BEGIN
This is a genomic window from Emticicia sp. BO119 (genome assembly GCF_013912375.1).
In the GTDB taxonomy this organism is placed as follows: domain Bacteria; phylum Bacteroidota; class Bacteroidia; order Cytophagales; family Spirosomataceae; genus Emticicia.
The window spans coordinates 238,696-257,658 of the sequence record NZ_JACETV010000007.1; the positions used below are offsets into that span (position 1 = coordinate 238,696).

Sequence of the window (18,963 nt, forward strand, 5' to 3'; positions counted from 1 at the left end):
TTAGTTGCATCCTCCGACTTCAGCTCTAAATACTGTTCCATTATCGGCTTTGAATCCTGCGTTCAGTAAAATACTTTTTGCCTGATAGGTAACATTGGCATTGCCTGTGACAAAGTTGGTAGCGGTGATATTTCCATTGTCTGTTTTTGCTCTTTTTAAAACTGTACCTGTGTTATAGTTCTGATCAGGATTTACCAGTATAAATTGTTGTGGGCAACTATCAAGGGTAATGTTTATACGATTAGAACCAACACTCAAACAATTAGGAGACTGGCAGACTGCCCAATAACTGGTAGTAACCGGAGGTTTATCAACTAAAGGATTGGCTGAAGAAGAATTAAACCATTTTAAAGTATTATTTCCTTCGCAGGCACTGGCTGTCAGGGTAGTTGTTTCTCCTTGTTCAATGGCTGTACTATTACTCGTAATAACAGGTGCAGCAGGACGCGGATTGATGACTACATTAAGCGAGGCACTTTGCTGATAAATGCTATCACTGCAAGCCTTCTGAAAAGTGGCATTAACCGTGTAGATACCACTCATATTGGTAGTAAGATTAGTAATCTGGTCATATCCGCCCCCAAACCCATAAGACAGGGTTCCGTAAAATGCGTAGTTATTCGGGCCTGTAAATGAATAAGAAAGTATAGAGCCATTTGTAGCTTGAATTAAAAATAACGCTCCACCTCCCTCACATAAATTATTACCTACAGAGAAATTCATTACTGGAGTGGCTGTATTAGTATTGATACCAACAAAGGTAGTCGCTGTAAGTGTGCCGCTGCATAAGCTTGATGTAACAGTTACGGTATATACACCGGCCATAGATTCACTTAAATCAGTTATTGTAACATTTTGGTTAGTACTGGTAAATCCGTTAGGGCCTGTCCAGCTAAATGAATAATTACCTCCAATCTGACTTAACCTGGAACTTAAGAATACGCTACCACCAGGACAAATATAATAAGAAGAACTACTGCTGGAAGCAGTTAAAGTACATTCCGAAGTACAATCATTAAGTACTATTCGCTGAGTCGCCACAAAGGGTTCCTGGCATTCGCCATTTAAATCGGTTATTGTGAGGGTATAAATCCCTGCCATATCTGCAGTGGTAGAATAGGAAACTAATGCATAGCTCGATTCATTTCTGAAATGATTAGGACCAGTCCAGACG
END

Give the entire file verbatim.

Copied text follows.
This is a genomic window from Emticicia sp. BO119 (genome assembly GCF_013912375.1).
In the GTDB taxonomy this organism is placed as follows: domain Bacteria; phylum Bacteroidota; class Bacteroidia; order Cytophagales; family Spirosomataceae; genus Emticicia.
The window spans coordinates 238,696-257,658 of the sequence record NZ_JACETV010000007.1; the positions used below are offsets into that span (position 1 = coordinate 238,696).

Sequence of the window (18,963 nt, forward strand, 5' to 3'; positions counted from 1 at the left end):
TTAGTTGCATCCTCCGACTTCAGCTCTAAATACTGTTCCATTATCGGCTTTGAATCCTGCGTTCAGTAAAATACTTTTTGCCTGATAGGTAACATTGGCATTGCCTGTGACAAAGTTGGTAGCGGTGATATTTCCATTGTCTGTTTTTGCTCTTTTTAAAACTGTACCTGTGTTATAGTTCTGATCAGGATTTACCAGTATAAATTGTTGTGGGCAACTATCAAGGGTAATGTTTATACGATTAGAACCAACACTCAAACAATTAGGAGACTGGCAGACTGCCCAATAACTGGTAGTAACCGGAGGTTTATCAACTAAAGGATTGGCTGAAGAAGAATTAAACCATTTTAAAGTATTATTTCCTTCGCAGGCACTGGCTGTCAGGGTAGTTGTTTCTCCTTGTTCAATGGCTGTACTATTACTCGTAATAACAGGTGCAGCAGGACGCGGATTGATGACTACATTAAGCGAGGCACTTTGCTGATAAATGCTATCACTGCAAGCCTTCTGAAAAGTGGCATTAACCGTGTAGATACCACTCATATTGGTAGTAAGATTAGTAATCTGGTCATATCCGCCCCCAAACCCATAAGACAGGGTTCCGTAAAATGCGTAGTTATTCGGGCCTGTAAATGAATAAGAAAGTATAGAGCCATTTGTAGCTTGAATTAAAAATAACGCTCCACCTCCCTCACATAAATTATTACCTACAGAGAAATTCATTACTGGAGTGGCTGTATTAGTATTGATACCAACAAAGGTAGTCGCTGTAAGTGTGCCGCTGCATAAGCTTGATGTAACAGTTACGGTATATACACCGGCCATAGATTCACTTAAATCAGTTATTGTAACATTTTGGTTAGTACTGGTAAATCCGTTAGGGCCTGTCCAGCTAAATGAATAATTACCTCCAATCTGACTTAACCTGGAACTTAAGAATACGCTACCACCAGGACAAATATAATAAGAAGAACTACTGCTGGAAGCAGTTAAAGTACATTCCGAAGTACAATCATTAAGTACTATTCGCTGAGTCGCCACAAAGGGTTCCTGGCATTCGCCATTTAAATCGGTTATTGTGAGGGTATAAATCCCTGCCATATCTGCAGTGGTAGAATAGGAAACTAATGCATAGCTCGATTCATTTCTGAAATGATTAGGACCAGTCCAGACG